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Jun 12, 2013, 11:58 PM
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sbritton's Avatar
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How much weight do you need? That stuff really expands doesn't it?
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Jun 13, 2013, 12:08 AM
Classic jets rule
AIR SALLY's Avatar
i'd say 20 to 30 pounds of weight to press the wood to the foam core ,a thin layer wont expand that much ...just enough to fill in the rough foam finish ,and this method does'nt weigh much either.
Jun 13, 2013, 12:18 AM
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sbritton's Avatar
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Awesome idea...sounds easier than how I was going to do it. I assume it's pretty normal to glass the wing after.

What weight cloth to use and is there a easy technique used to get a smooth finish without the weave and without days and days of fill-sand-fill-sand?

Never tried it, but I was thinking that you could do the normal wet the cloth with finishing epoxy and rollers, maybe cover it with wax paper then put it back into the saddle with the weight again. Thoughts?
Jun 13, 2013, 01:30 AM
Classic jets rule
AIR SALLY's Avatar
glass with .7oz cloth...you'll get voids if you use wax paper .a good finishing resin will flow out pretty good ....but you have to do some sanding nature of the beast .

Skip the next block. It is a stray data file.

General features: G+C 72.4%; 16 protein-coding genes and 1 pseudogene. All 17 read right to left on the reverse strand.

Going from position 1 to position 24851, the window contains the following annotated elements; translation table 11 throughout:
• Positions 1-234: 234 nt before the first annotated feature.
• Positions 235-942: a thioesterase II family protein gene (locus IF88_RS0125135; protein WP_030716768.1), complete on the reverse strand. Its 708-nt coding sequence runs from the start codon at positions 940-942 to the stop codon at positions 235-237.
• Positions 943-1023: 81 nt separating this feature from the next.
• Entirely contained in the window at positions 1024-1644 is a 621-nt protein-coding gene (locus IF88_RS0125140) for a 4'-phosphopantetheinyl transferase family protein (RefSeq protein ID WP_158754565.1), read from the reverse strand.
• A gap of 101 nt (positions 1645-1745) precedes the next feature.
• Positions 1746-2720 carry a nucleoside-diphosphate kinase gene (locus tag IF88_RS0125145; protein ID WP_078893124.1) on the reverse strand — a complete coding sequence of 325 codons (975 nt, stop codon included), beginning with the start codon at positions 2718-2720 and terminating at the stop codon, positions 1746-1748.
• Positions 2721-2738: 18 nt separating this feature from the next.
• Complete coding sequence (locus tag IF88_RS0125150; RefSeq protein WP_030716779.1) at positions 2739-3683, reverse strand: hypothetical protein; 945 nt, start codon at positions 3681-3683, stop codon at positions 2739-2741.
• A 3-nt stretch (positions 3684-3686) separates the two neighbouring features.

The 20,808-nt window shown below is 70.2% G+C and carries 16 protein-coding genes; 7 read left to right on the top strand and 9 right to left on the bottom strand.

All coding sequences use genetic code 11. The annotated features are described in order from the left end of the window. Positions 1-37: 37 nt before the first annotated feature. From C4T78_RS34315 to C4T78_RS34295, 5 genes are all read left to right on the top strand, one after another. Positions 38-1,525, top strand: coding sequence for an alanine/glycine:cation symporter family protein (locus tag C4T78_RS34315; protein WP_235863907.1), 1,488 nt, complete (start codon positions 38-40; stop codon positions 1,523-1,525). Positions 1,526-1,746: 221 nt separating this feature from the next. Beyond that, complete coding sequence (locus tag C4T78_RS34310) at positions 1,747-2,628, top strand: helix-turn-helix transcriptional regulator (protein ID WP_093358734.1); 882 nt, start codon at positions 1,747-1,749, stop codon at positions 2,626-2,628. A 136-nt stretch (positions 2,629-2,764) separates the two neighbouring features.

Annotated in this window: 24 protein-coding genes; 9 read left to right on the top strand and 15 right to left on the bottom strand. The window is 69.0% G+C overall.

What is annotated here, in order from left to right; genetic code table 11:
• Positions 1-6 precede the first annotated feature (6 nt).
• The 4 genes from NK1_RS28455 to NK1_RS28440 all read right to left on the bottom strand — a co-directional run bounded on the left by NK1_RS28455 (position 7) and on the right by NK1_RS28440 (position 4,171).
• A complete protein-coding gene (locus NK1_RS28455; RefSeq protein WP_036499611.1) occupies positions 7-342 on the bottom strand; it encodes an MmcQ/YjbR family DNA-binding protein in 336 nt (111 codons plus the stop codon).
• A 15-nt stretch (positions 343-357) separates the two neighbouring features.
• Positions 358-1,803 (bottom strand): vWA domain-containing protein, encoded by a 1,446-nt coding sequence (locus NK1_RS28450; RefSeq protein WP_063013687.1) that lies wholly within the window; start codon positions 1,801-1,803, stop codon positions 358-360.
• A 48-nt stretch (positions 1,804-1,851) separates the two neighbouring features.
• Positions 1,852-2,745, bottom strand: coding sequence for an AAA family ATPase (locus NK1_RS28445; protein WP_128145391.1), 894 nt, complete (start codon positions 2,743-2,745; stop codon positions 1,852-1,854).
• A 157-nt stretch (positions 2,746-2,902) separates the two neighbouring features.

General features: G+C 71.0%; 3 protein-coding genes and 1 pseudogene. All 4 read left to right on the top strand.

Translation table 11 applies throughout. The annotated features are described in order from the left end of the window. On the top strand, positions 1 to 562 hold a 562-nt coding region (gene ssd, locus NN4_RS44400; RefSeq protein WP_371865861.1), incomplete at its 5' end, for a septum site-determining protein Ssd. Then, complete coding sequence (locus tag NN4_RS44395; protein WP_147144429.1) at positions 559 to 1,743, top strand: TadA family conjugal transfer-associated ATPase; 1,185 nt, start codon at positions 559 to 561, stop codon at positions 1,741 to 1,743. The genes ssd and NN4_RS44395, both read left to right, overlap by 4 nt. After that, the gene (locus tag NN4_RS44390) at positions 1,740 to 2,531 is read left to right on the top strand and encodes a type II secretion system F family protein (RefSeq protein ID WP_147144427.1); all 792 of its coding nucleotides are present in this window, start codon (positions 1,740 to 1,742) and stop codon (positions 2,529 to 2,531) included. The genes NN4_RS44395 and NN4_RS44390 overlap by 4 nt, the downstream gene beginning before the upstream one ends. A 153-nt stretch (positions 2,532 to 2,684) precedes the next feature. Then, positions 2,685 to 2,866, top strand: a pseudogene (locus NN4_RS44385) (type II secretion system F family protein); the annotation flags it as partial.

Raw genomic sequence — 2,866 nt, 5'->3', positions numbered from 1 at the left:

Jun 17, 2013, 12:51 AM
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sbritton's Avatar
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Starting making progress on the wings. The spar channels are all cut and fit.

I started on the servo boxes and the retracts.

I decided to go with dual servos on the flaps instead of a single servo as in the plans as it would interfere with the battery placement and is just a lot easier to do this way.

The retract box is really solid and light, but I get the feeling I should be putting in a spar the spans the chord of the wing to distribute the load/torque of a bad landing. The box is within a 1/16 of an inch of going through then entire form core so no matter what it will be sandwiched in the sheeted and glassed wing so it will likely be okay.

The plans don't call for it...any words of wisdom?
Jun 17, 2013, 07:43 AM
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jhaywood's Avatar
I would lengthen the two main spars(where the foam is already cut out) to intersect with an inboard rib that is attached to your gear box. Then I would put another rib on the outboard side of the gear box that was attached to the leading edge when installed.
I would think that 1/8" liteply should be more than sufficient since you are bascially just making a box to distribute the loads to more foam and to the wood skins. If you are really worried, you could put a layer of carbon over the top of the gear box and the new ribs to stiffen things up a bit more.
Hindsight being what it is, with a plane with such long legs, I may have considered using BVM style flex plates. This would allow the gear to flex a little, and also break the plates in the even of a hard "arrival". It saves the wing structure from too much damage.
Jun 21, 2013, 03:18 PM
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sbritton's Avatar
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Finally...a wing is born


I did it. I had my doubts that I could take a foam core and make a decent wing, but check that out.